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FBI confirms it won't tell Apple how it unlocked terrorist's iPhone

Gregg Keizer | April 29, 2016
Doesn't know how the hack works, FBI says; security expert calls agency's ignorance 'reckless'

The Federal Bureau of Investigation (FBI) confirmed Wednesday that it will not tell Apple how the agency hacked an iPhone used by one of the San Bernardino terrorists.

In a statement, Amy Hess, assistant director for science and technology, said the FBI will not submit technical details to the Vulnerabilities Equities Process (VEP), a policy that permits government agencies to disclose acquired software vulnerabilities to vendors.

Hess said that the FBI does not have enough information about the vulnerability to put it through the VEP.

"The FBI purchased the method from an outside party so that we could unlock the San Bernardino device," Hess said. "We did not, however, purchase the rights to technical details about how the method functions, or the nature and extent of any vulnerability upon which the method may rely in order to operate. As a result, currently we do not have enough technical information about any vulnerability that would permit any meaningful review under the VEP process."

Last month, after weeks of wrangling with Apple -- which balked at a court order compelling it to assist the FBI in unlocking the iPhone 5C used by Syed Rizwan Farook -- the agency announced it had found a way to access the device without Apple's help. Farook, along with his wife, Tafsheen Malik, killed 14 in San Bernardino, Calif., on Dec. 2, 2015. The two died in a shootout with police later that day. Authorities quickly called it a terrorist attack.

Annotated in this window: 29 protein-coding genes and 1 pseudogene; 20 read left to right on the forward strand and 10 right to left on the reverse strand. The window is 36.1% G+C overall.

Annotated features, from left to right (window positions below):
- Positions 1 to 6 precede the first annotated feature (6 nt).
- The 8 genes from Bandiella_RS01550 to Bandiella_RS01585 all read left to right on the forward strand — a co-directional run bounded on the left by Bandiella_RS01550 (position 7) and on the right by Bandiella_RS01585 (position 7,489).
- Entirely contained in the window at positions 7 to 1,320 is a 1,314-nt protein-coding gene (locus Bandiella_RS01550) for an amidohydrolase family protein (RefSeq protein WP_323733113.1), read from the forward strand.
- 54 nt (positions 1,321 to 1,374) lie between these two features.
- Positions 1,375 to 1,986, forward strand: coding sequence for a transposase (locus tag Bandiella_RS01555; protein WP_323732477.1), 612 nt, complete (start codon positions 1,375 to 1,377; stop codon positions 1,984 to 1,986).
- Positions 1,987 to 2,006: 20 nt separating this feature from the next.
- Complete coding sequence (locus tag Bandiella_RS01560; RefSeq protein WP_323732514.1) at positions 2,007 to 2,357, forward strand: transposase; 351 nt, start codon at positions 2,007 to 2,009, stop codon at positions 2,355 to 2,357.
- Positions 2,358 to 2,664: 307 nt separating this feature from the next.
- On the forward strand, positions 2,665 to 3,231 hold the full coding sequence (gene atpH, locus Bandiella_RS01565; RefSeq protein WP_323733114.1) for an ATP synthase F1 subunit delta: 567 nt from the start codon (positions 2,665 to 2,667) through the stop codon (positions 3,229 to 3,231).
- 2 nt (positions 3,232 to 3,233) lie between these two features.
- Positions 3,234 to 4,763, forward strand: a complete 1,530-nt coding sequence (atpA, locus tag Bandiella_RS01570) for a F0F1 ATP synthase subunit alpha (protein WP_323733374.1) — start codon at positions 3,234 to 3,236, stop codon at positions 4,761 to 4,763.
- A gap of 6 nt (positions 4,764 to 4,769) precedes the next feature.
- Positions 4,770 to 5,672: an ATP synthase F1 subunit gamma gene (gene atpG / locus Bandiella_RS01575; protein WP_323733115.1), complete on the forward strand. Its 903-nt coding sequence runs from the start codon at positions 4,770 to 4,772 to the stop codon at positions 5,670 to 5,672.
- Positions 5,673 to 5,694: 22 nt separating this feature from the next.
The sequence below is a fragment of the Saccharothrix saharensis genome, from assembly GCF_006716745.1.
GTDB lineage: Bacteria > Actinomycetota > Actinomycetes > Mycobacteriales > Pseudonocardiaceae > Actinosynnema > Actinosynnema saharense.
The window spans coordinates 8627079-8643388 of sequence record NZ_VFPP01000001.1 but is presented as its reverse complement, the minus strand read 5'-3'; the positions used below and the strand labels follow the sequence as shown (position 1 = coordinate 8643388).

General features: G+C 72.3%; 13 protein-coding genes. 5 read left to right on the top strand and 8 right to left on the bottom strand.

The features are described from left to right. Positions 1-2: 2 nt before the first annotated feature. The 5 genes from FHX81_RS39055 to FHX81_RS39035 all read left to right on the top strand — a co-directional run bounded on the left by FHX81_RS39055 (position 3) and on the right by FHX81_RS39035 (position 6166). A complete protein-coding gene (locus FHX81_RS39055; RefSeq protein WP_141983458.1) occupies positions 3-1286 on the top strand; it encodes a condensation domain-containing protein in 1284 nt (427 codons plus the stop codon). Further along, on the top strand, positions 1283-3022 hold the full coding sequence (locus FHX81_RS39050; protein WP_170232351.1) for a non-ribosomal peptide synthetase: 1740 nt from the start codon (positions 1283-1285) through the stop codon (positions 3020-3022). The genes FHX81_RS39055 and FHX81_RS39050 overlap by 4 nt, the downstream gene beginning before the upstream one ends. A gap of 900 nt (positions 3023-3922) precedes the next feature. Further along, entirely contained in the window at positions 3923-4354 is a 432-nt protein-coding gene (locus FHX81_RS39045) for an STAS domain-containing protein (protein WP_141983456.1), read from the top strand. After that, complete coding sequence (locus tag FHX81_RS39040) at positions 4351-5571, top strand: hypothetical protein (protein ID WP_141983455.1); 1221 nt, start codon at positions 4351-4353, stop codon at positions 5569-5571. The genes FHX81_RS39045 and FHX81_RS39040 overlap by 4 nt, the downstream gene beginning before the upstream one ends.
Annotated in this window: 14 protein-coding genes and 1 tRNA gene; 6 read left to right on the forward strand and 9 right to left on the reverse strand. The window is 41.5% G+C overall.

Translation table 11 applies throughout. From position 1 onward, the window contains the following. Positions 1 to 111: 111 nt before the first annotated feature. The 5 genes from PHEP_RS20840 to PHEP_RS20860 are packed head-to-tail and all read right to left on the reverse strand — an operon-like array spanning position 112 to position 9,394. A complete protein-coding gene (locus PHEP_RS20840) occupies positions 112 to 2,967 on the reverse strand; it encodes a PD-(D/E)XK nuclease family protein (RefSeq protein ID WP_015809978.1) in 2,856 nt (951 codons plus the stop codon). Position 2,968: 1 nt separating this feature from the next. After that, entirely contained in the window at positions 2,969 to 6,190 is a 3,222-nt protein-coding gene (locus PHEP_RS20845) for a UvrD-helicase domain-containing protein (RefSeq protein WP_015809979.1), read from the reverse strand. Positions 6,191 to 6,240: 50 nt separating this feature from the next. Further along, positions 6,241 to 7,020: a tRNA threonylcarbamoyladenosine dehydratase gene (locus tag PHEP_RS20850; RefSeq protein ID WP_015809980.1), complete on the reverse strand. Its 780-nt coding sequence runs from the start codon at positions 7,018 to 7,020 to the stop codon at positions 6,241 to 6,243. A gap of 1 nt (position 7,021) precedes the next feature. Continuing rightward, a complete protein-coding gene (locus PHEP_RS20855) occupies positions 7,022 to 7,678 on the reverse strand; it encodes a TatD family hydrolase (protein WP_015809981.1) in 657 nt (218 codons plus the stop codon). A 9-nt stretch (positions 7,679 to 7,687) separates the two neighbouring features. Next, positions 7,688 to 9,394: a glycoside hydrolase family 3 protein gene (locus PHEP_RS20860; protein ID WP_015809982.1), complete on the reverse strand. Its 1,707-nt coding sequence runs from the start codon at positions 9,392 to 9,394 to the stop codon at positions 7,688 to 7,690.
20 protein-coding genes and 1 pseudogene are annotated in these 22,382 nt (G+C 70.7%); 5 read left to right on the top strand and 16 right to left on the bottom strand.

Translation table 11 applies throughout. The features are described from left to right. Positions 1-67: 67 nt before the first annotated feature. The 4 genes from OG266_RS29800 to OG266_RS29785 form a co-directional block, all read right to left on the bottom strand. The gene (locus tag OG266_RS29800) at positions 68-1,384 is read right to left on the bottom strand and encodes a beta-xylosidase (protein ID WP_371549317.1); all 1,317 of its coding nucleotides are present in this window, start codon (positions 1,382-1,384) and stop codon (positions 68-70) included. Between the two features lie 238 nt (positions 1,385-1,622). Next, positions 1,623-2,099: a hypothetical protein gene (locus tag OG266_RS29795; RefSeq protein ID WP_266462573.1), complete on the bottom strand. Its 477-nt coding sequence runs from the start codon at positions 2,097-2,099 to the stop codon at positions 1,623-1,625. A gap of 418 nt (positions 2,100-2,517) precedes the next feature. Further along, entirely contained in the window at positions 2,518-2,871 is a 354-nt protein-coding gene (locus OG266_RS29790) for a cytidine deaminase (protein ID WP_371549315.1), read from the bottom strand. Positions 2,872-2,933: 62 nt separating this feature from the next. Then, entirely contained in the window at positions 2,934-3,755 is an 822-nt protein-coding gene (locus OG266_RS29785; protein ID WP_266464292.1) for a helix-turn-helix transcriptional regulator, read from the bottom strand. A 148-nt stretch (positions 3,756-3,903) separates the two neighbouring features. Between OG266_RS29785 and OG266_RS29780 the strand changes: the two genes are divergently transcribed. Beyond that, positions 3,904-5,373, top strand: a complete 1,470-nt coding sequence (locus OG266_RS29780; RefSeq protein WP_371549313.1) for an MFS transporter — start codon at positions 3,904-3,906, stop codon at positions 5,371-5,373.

The FBI has said very little about the method, which it said came from outside the government. Although many security experts had argued that the agency could unlock the iPhone by using numerous copies of the iPhone's storage contents to input possible passcodes until the correct one was found, some subsequently said an undisclosed iOS vulnerability was what the FBI acquired.

Hess acknowledged that the FBI leans toward secrecy about what security vulnerabilities it acquires and how they work. "We generally do not comment on whether a particular vulnerability was brought before the interagency and the results of any such deliberation," Hess said. "We recognize, however, the extraordinary nature of this particular case, the intense public interest in it, and the fact that the FBI already has disclosed publicly the existence of the method."

Under VEP, federal agencies like the FBI and the National Security Agency (NDA) submit vulnerabilities to a review panel, which then decides whether the flaws should be passed along to the vendor for patching. While VEP's existence had been suspected for some time, it was only last November that the government released a redacted version of the written policy.

There is a thriving market for undocumented vulnerabilities, which are found or purchased by brokers, who then sell them to government agencies around the world, including U.S. authorities, for use against targeted individuals' computers and smartphones.

 

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